28 May 2014

REVIEW: The Roots - ...And Then You Shoot Your Cousin

It has been three years since The Roots last studio album, Undun, and the crew chose to stick with the concept theme again for ...And Then You Shoot Your Cousin. Undun centered around one character, Redford Stevens, as we followed his last day in reverse order (meaning he dies at the beginning of the album, and he is alive at the end). The band has said that Redford is an amalgamation of personalities and stories that are familiar to those growing up in Philly and similar communities. The Roots used a singular character to make a broader commentary about the issues facing urban youths. While most have the potential to better their situation, most fall victim to bad decisions and circumstance.

...And Then You Shoot Your Cousin is "conceptual" like Undun, but the similarities break apart from there. This is a shorter album (it is essentially an 8 track album). Keeping the album concise was on purpose. The Roots wanted the listener to be able to digest the rich sounds and lyrics found throughout the entire album. And while Undun focused on one character, this album provides multiple protagonists to weave a narrative. Most tracks are lyrically aggressive and the musical arrangements fall between aggressive and ominous. There is a more orchestral tone found throughout the album, at times to provide harmony with the emotion of the track and other times it seemed to purposefully create conflict within the track. The stories focus on personalities who fall under the stereotype of "street" dudes. All products of their environments but none able to see a legitimate way out.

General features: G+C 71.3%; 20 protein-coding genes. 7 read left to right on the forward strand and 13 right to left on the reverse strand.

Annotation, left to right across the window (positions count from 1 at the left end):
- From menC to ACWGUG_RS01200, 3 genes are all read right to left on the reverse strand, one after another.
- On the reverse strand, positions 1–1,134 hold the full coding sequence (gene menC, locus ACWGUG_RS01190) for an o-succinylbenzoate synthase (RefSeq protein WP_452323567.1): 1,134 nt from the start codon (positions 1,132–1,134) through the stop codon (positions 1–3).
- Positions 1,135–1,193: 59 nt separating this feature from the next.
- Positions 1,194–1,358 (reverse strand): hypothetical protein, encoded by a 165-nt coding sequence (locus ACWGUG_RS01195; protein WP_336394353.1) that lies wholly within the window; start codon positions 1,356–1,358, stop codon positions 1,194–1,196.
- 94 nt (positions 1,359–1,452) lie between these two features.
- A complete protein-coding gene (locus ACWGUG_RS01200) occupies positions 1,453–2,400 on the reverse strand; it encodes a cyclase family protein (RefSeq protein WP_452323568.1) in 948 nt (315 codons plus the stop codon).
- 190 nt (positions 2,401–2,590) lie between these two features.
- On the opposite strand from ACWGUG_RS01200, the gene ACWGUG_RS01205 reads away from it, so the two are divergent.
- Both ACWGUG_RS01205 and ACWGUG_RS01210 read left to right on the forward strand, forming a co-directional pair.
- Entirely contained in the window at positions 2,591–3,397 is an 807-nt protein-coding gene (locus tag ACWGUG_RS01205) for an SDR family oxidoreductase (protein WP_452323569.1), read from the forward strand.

I know I normally break down a few tracks for my reviews, but with The Roots I feel that plan of action would be a disservice. The fact that ...And Then You Shoot Your Cousin will probably never go platinum (hope I'm wrong) is probably why I applaud The Roots so much. Even though their albums aren't bringing in Drake numbers, they still compose and assemble some of the best albums created in the past two decades. Maybe it is what keeps them hungry. I don't know. And they are by no means underground. Most people have heard of The Roots in some fashion (even if it's just as Jimmy Fallon's band). But if you go the suburbs or ask a 90's baby (is that thing?), they might be hard pressed to name their favorite Roots track. But going on their 11th studio album, we are reminded what great work is. The Roots always seem to be two steps ahead mentally. The thought and care given to how each track sounds individually and as a collective is brilliant. This should come as no surprise though, especially if you follow each (studio) albums track list. Flip the CD around and you see they kept the continuous numbering system, this album starts with track 171 and ends with track 181. Mind..blown.

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